One thing that comes to mind is that it is similar to imagination; At the same time, the brain has resources to keep track of which things are imagination, which are memory and which are reality. A capacity that strikingly is absent during usual dreaming; The relationship between imagination and memory, or lack thereof, is a topic of cognitive psychology, too.

So from a high-level view, I think that very similar machinery is used for some aspects of episodic memory and imagination.

What if 5 other things are like memory?

What if memory is one aspect of the mind and we have luck that we figured out so much about it in computer science? What if there are 3 or 5 other things that make up the functioning of a mind and are as important?

Maybe analogy, imagination, attention, representing relationships between ideas, and procedural knowledge.

What are things that computer science has figured out to a highly developed degree? I am thinking of networking, data structures and algorithms, knowledge bases, Search engines, and query semantics.

Maybe there are hidden, obvious things that help when building minds. The dynamic nature of Lisp comes to mind, asserting new procedures as you go.

What comes to mind is that we can express processes via programming languages. We can express effects on the operating system via system calls. We can express effects on the programming image it is running on via Lisp. So I see at least one other thing that is figured out: The actuators of the system. It will instantly totally and precisely have all the power of the computer it is running on. It only needs to figure out how to make the text output to its interfaces.

From operating systems and Lisp, we get the full power of the computer the system is running on, as well as its programming. So its actuators are perfectly figured out on the other side of the interface. The mind just needs to be a program using the interfaces. But it doesn't need to be like an animal that learns how to use its muscles to walk.

Once it finds its muscles, they are instantly there, 100% precise. Part of the appeal of being a mind running on a computer.

Alternative histories

Imagine we would not have done the engineering work and figured out memory storage and all the things. USB sticks, hard drives, information theory.

Maybe in some alternative history, computers were not picked up by the military and businesses, and it would be a curious side branch of cybernetics and biology, to build machines that think.

I guarantee, there would be philosophers out there talking about how memory is a thing in the mind that you will never understand and such things.

This is the situation we are experiencing with things like common sense, reasoning, knowledge acquisition, understanding. They have not been done yet so you say they are mysterious and unsolvable.

And the other way around, once we solve the engineering problems, they will almost seem trivial.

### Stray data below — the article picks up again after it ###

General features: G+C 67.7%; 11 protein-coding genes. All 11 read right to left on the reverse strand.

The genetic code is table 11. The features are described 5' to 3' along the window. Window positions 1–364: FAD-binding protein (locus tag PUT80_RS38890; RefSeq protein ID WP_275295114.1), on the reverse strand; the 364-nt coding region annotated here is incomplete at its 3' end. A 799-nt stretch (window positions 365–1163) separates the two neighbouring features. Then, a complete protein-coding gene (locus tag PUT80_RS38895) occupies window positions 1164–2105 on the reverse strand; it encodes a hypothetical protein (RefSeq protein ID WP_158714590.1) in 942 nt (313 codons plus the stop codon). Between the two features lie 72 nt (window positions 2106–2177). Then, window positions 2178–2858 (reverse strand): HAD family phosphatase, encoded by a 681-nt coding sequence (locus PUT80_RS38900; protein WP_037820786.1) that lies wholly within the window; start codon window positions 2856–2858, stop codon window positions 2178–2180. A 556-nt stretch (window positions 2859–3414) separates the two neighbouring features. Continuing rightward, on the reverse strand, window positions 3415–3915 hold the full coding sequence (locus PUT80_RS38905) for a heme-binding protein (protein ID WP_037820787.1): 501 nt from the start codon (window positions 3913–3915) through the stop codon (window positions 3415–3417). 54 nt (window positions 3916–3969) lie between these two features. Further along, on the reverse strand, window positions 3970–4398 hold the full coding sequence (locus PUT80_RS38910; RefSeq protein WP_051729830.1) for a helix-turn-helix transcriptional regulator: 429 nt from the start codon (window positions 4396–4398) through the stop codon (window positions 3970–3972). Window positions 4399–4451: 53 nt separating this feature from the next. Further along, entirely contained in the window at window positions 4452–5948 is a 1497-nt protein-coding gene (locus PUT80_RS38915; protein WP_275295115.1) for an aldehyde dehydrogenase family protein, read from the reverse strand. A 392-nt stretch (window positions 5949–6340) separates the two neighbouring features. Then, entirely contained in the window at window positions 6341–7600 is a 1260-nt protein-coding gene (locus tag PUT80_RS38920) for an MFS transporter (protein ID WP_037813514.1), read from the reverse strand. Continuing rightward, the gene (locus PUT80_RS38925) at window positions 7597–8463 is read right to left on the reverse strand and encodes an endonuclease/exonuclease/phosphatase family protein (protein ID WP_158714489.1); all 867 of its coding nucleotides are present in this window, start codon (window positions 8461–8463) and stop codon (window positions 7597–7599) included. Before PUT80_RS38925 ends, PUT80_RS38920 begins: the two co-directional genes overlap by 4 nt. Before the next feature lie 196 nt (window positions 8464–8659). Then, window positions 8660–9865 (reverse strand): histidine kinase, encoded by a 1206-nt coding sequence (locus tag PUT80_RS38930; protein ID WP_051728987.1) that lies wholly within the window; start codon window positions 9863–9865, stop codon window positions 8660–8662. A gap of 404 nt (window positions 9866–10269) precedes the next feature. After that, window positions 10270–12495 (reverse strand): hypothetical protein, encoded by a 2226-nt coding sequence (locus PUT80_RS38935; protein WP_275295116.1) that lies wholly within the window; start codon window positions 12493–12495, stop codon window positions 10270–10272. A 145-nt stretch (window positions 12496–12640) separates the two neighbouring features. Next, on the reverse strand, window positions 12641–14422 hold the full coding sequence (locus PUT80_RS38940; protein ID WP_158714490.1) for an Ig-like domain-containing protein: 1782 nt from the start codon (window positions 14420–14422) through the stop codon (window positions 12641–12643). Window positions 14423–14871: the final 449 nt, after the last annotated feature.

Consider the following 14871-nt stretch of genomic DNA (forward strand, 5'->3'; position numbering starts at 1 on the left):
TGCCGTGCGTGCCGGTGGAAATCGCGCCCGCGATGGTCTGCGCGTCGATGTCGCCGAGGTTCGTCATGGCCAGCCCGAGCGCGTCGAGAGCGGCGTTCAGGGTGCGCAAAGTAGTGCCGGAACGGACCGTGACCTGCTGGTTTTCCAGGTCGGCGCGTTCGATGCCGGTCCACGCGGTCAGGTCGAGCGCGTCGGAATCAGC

Lately, I have been very interested in the cybernetics people of the 50s and so forth. I think after we can explain how to build minds, we will be able to look back and it will look like the computer was the hard part, and the AI part was just some pieces of more robust, dynamic programming.

True, most of the world of "Computer Science" is involved with building large, useful, but shallow practical systems, a few courageous students are trying to make computers use other kinds of thinking, representing different kinds of knowledge, sometimes, in several different ways, so that their programs won't get stuck at fixed ideas. Most important of all, perhaps, is making such machines learn from their own experience. Once we know more about such things, we can start to study ways to weave these different schemes together. Finally, we'll get machines that think about themselves and make up theories, good or bad, of how they, themselves might work. Perhaps, when our machines get to that stage, we'll find it very easy to tell it has happened. For, at that point, they'll probably object to being called machines. To accept that will be will be difficult, but only by this sacrifice will machines free us from our false mottos.

Why People Think Computers Can't.

So this is the kind of AI research I want to conduct, having ideas about how to make a program more robust, not get stuck, debug its intermediate output and things like that.

Minsky and Sloman are the furthest thinkers on this kind of approach.

This cybernetics is more or less what we now call Computer Science nowadays. Much of computer science comes from AI research. Like garbage collection and structured programming.

I cannot help but make the connection to Dennett's multiple drafts model, just from a high-level point of view. You have some intermediate representations, that get revised multiple times.